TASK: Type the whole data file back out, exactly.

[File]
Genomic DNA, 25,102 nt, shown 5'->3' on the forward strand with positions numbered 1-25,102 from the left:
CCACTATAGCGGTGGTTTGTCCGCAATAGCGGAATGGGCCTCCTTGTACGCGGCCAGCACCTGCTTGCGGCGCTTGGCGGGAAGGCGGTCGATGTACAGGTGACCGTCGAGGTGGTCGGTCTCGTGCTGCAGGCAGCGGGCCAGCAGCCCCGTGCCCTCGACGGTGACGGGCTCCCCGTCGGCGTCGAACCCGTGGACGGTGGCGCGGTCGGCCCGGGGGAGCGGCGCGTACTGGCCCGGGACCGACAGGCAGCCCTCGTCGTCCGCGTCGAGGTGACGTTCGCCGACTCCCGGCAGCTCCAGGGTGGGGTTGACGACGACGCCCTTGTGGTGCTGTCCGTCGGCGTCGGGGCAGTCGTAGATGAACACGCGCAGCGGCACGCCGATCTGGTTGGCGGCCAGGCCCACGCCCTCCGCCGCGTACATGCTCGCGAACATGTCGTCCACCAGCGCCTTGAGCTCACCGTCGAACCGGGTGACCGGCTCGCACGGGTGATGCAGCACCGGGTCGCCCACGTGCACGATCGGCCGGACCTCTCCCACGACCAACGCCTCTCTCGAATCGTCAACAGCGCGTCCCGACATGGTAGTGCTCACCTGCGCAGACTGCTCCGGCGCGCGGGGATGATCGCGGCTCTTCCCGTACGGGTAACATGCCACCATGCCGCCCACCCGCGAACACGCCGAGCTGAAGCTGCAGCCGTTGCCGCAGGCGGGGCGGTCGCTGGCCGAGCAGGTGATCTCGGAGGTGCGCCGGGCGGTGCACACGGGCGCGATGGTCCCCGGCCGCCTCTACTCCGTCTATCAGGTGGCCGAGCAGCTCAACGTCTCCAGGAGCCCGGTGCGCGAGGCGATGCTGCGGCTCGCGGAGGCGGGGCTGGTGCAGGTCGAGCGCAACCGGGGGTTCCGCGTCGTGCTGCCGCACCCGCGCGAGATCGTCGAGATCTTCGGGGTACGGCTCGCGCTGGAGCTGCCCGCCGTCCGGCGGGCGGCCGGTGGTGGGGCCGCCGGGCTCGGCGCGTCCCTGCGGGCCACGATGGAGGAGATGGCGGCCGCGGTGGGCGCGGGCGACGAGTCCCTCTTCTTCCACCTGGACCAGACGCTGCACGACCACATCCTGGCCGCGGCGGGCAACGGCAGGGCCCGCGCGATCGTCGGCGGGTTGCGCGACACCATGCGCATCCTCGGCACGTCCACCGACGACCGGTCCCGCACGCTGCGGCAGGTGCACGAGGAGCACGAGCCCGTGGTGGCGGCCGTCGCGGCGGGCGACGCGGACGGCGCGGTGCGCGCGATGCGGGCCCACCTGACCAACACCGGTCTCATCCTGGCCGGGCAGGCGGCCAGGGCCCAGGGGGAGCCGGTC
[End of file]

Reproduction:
Genomic DNA, 25,102 nt, shown 5'->3' on the forward strand with positions numbered 1-25,102 from the left:
CCACTATAGCGGTGGTTTGTCCGCAATAGCGGAATGGGCCTCCTTGTACGCGGCCAGCACCTGCTTGCGGCGCTTGGCGGGAAGGCGGTCGATGTACAGGTGACCGTCGAGGTGGTCGGTCTCGTGCTGCAGGCAGCGGGCCAGCAGCCCCGTGCCCTCGACGGTGACGGGCTCCCCGTCGGCGTCGAACCCGTGGACGGTGGCGCGGTCGGCCCGGGGGAGCGGCGCGTACTGGCCCGGGACCGACAGGCAGCCCTCGTCGTCCGCGTCGAGGTGACGTTCGCCGACTCCCGGCAGCTCCAGGGTGGGGTTGACGACGACGCCCTTGTGGTGCTGTCCGTCGGCGTCGGGGCAGTCGTAGATGAACACGCGCAGCGGCACGCCGATCTGGTTGGCGGCCAGGCCCACGCCCTCCGCCGCGTACATGCTCGCGAACATGTCGTCCACCAGCGCCTTGAGCTCACCGTCGAACCGGGTGACCGGCTCGCACGGGTGATGCAGCACCGGGTCGCCCACGTGCACGATCGGCCGGACCTCTCCCACGACCAACGCCTCTCTCGAATCGTCAACAGCGCGTCCCGACATGGTAGTGCTCACCTGCGCAGACTGCTCCGGCGCGCGGGGATGATCGCGGCTCTTCCCGTACGGGTAACATGCCACCATGCCGCCCACCCGCGAACACGCCGAGCTGAAGCTGCAGCCGTTGCCGCAGGCGGGGCGGTCGCTGGCCGAGCAGGTGATCTCGGAGGTGCGCCGGGCGGTGCACACGGGCGCGATGGTCCCCGGCCGCCTCTACTCCGTCTATCAGGTGGCCGAGCAGCTCAACGTCTCCAGGAGCCCGGTGCGCGAGGCGATGCTGCGGCTCGCGGAGGCGGGGCTGGTGCAGGTCGAGCGCAACCGGGGGTTCCGCGTCGTGCTGCCGCACCCGCGCGAGATCGTCGAGATCTTCGGGGTACGGCTCGCGCTGGAGCTGCCCGCCGTCCGGCGGGCGGCCGGTGGTGGGGCCGCCGGGCTCGGCGCGTCCCTGCGGGCCACGATGGAGGAGATGGCGGCCGCGGTGGGCGCGGGCGACGAGTCCCTCTTCTTCCACCTGGACCAGACGCTGCACGACCACATCCTGGCCGCGGCGGGCAACGGCAGGGCCCGCGCGATCGTCGGCGGGTTGCGCGACACCATGCGCATCCTCGGCACGTCCACCGACGACCGGTCCCGCACGCTGCGGCAGGTGCACGAGGAGCACGAGCCCGTGGTGGCGGCCGTCGCGGCGGGCGACGCGGACGGCGCGGTGCGCGCGATGCGGGCCCACCTGACCAACACCGGTCTCATCCTGGCCGGGCAGGCGGCCAGGGCCCAGGGGGAGCCGGTC